Content-Area Lessons
  • Social Studies: Compare and contrast the way the cities of Cielis, Alledia, Lucien and Kanalis are designed, run, and maintained. Ask students: How are these cities and the daily lives of their inhabitants similar and different from where you live?
  • Social Studies: In Book Four: The Last Council (p. 38-39), Karen tells Emily that almost everywhere you go in life, “…you’re going to find something wrong with the place. That’s the way life is… You just have to be willing to follow their systems and do what you can to make things right.” Discuss how different systems of government do and do not encourage and empower their citizens to “make things right.”
  • Social Studies: In Book Four: The Last Council (p. 81), Vigo recounts how Silas criticized the Council for making decisions based on its fears. Discuss how political and social decisions are made and why making decisions from fears may or may not be the best way to legislate.
  • Social Studies: In Book Five: Prince of the Elves (p. 22), we see a flashback of Max Griffin before the Guardian Council. He is being sentenced “…to fifty years in the ice prison of Korthan for aiding in the escape of war prisoners. You will also face trail in prison for your actions leading to the deaths of four soldiers….” Discuss whether this sentencing and punishment is just or unjust (giving examples to support your opinions). You may also want to discuss the choice of location for Korthan (and other) prisons.
  • History/Social Studies: In Book Five: Prince of the Elves (p. 58), Vigo tells Emily that, “Sometimes personal desires and ambitions can cloud the judgment of even our brightest minds.” Have students search for examples in history that support Vigo’s statement.
  • History/ Social Studies: In Book Six: Escape from Lucien we meet the Resistance Army. Discuss why it is called a “Resistance Army” and compare this army (its structure, goals, and missions) to resistance armies throughout history.
  • Science: In Book One: The Stonekeeper, Karen is stung by an “arachnopod.” In Book Two: The Stonekeeper’s Curse we learn a little more about arachnopods.H ave students create their own original deadly animals with names based on existing scientific taxa. Have students describe what these animals look like, where they live, what their deadly powers might be, and what we might do to protect ourselves from those deadly powers/threats.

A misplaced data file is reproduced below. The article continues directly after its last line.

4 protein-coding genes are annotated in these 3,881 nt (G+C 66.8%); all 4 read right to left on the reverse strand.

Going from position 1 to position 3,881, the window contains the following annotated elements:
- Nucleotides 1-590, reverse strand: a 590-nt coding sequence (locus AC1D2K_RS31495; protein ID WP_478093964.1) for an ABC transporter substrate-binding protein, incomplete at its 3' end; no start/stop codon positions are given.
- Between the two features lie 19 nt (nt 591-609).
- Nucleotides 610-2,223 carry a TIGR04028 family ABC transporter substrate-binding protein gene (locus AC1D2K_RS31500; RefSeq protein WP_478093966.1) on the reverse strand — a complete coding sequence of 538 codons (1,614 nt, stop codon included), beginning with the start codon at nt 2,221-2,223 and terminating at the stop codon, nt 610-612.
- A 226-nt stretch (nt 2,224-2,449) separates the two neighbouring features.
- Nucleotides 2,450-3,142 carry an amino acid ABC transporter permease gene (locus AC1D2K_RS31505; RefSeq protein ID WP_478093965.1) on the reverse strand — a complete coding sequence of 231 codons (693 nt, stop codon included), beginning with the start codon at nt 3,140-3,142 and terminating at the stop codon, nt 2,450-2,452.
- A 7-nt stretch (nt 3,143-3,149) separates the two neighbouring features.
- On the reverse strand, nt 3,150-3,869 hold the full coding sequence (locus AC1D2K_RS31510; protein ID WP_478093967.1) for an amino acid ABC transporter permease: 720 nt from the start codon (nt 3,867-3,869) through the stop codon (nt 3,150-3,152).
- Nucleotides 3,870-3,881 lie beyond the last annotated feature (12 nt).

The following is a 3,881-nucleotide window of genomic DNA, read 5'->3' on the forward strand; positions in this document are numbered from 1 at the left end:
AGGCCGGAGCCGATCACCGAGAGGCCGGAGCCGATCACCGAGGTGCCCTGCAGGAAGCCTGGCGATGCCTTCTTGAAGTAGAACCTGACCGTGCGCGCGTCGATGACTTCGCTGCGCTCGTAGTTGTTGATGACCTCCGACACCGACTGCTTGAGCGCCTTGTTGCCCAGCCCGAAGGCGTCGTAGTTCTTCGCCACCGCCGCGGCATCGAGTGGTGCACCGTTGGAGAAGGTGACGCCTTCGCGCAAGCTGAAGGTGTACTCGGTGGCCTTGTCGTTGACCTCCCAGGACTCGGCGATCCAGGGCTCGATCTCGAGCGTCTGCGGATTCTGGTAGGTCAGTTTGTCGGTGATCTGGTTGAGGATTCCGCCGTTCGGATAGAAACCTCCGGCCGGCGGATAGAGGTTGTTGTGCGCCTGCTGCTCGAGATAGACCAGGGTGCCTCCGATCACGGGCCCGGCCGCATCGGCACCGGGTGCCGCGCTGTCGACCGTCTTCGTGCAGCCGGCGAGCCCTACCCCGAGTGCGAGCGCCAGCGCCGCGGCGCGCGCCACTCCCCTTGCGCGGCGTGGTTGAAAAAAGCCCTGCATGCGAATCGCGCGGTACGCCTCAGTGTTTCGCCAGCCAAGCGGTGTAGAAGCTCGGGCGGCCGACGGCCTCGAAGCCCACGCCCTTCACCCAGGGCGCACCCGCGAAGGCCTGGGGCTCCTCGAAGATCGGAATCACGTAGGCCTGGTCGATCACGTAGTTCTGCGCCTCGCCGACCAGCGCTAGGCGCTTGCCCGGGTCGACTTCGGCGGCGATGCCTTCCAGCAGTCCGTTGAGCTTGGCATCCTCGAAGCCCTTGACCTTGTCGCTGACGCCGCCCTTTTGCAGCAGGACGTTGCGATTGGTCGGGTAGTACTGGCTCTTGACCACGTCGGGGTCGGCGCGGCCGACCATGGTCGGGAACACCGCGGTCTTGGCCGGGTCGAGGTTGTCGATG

Amulet by Kazu Kibuishi, Scholastic
 Suggested Prose Novel and Poetry Pairings

For more fun or if seeking resources for deeper literary analysis, here are some books/poems similar to Amulet that we’re sure you’ll enjoy.
  • Zita: Space Girl by Ben Hatke: A graphic novel series about a young girl who is also is transported into an alternate world, and reluctantly finds herself a hero.
  • A Wrinkle in Time by Madeleine L’Engle: A book in which a brother and sister must travel to an alternate world to find and rescue their scientist father.
  • The Road Not Taken by Robert Frost: A poem about choices one must make.
  • The Hobbit by JRR Tolkien: A book in which a humble hobbit must join with forces with elves, dwarfs, and others to go on an adventure and save Middle Earth.
  • The Harry Potter series by JK Rowling: A coming-of-age series with magic, adventure, good, and evil.
  • Alice in Wonderland by Lewis Carroll: A story in which a girl falls through a rabbit hole and finds herself in an alternate reality.
  • The Lion, The Witch and The Wardrobe by C.S. Lewis: A book in which siblings transport through a wardrobe into an alternate world that they must save from an evil queen.
  • The Oz series by L. Frank Baum: Including the Wonderful Wizard of Oz, this series follows the adventures of several children, including Dorothy, in the magical Land of Oz.

 As always, thanks for your visit.
In the meantime, please leave your own suggestions and reactions in the comments below.

Tuesday, September 16, 2014

Banned Book Week: Ensuring Everyone Has a Choice

SLJ1409w FT GN opener Teaching With Graphic Novels
Illustration by Gareth Hinds

While I believe parents have a right to screen what their kids read, I do not believe books should be banned or censored. Freedom to read and to write is one of the supreme gifts of our Constitution's First Amendment, and it should be protected.